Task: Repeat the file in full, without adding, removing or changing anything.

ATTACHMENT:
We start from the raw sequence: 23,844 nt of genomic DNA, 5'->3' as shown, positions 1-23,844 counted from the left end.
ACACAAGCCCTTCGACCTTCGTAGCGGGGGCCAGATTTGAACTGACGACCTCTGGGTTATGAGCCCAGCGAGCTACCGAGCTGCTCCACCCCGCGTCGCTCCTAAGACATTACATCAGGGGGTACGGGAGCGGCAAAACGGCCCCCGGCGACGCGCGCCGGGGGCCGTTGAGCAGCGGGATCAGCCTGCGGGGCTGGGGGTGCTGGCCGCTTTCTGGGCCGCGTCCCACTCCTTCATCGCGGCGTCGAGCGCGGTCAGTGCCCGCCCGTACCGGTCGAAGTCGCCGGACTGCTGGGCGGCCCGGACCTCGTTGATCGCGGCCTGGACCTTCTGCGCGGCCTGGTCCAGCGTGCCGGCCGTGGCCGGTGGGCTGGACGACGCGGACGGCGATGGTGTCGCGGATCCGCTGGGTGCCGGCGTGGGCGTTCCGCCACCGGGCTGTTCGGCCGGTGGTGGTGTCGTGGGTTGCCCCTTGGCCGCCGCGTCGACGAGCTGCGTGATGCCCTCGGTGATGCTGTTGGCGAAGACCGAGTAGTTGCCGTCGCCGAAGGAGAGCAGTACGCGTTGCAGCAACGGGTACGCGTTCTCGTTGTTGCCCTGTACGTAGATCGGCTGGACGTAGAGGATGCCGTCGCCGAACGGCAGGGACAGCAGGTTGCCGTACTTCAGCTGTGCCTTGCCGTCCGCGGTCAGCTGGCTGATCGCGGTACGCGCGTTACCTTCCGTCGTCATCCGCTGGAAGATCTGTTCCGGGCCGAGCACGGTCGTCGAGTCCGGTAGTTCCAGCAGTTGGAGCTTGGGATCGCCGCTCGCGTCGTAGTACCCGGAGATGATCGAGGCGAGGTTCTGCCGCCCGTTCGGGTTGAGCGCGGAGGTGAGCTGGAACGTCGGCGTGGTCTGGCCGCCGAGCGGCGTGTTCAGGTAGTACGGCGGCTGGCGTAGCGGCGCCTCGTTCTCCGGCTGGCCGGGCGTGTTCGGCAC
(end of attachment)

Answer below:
We start from the raw sequence: 23,844 nt of genomic DNA, 5'->3' as shown, positions 1-23,844 counted from the left end.
ACACAAGCCCTTCGACCTTCGTAGCGGGGGCCAGATTTGAACTGACGACCTCTGGGTTATGAGCCCAGCGAGCTACCGAGCTGCTCCACCCCGCGTCGCTCCTAAGACATTACATCAGGGGGTACGGGAGCGGCAAAACGGCCCCCGGCGACGCGCGCCGGGGGCCGTTGAGCAGCGGGATCAGCCTGCGGGGCTGGGGGTGCTGGCCGCTTTCTGGGCCGCGTCCCACTCCTTCATCGCGGCGTCGAGCGCGGTCAGTGCCCGCCCGTACCGGTCGAAGTCGCCGGACTGCTGGGCGGCCCGGACCTCGTTGATCGCGGCCTGGACCTTCTGCGCGGCCTGGTCCAGCGTGCCGGCCGTGGCCGGTGGGCTGGACGACGCGGACGGCGATGGTGTCGCGGATCCGCTGGGTGCCGGCGTGGGCGTTCCGCCACCGGGCTGTTCGGCCGGTGGTGGTGTCGTGGGTTGCCCCTTGGCCGCCGCGTCGACGAGCTGCGTGATGCCCTCGGTGATGCTGTTGGCGAAGACCGAGTAGTTGCCGTCGCCGAAGGAGAGCAGTACGCGTTGCAGCAACGGGTACGCGTTCTCGTTGTTGCCCTGTACGTAGATCGGCTGGACGTAGAGGATGCCGTCGCCGAACGGCAGGGACAGCAGGTTGCCGTACTTCAGCTGTGCCTTGCCGTCCGCGGTCAGCTGGCTGATCGCGGTACGCGCGTTACCTTCCGTCGTCATCCGCTGGAAGATCTGTTCCGGGCCGAGCACGGTCGTCGAGTCCGGTAGTTCCAGCAGTTGGAGCTTGGGATCGCCGCTCGCGTCGTAGTACCCGGAGATGATCGAGGCGAGGTTCTGCCGCCCGTTCGGGTTGAGCGCGGAGGTGAGCTGGAACGTCGGCGTGGTCTGGCCGCCGAGCGGCGTGTTCAGGTAGTACGGCGGCTGGCGTAGCGGCGCCTCGTTCTCCGGCTGGCCGGGCGTGTTCGGCAC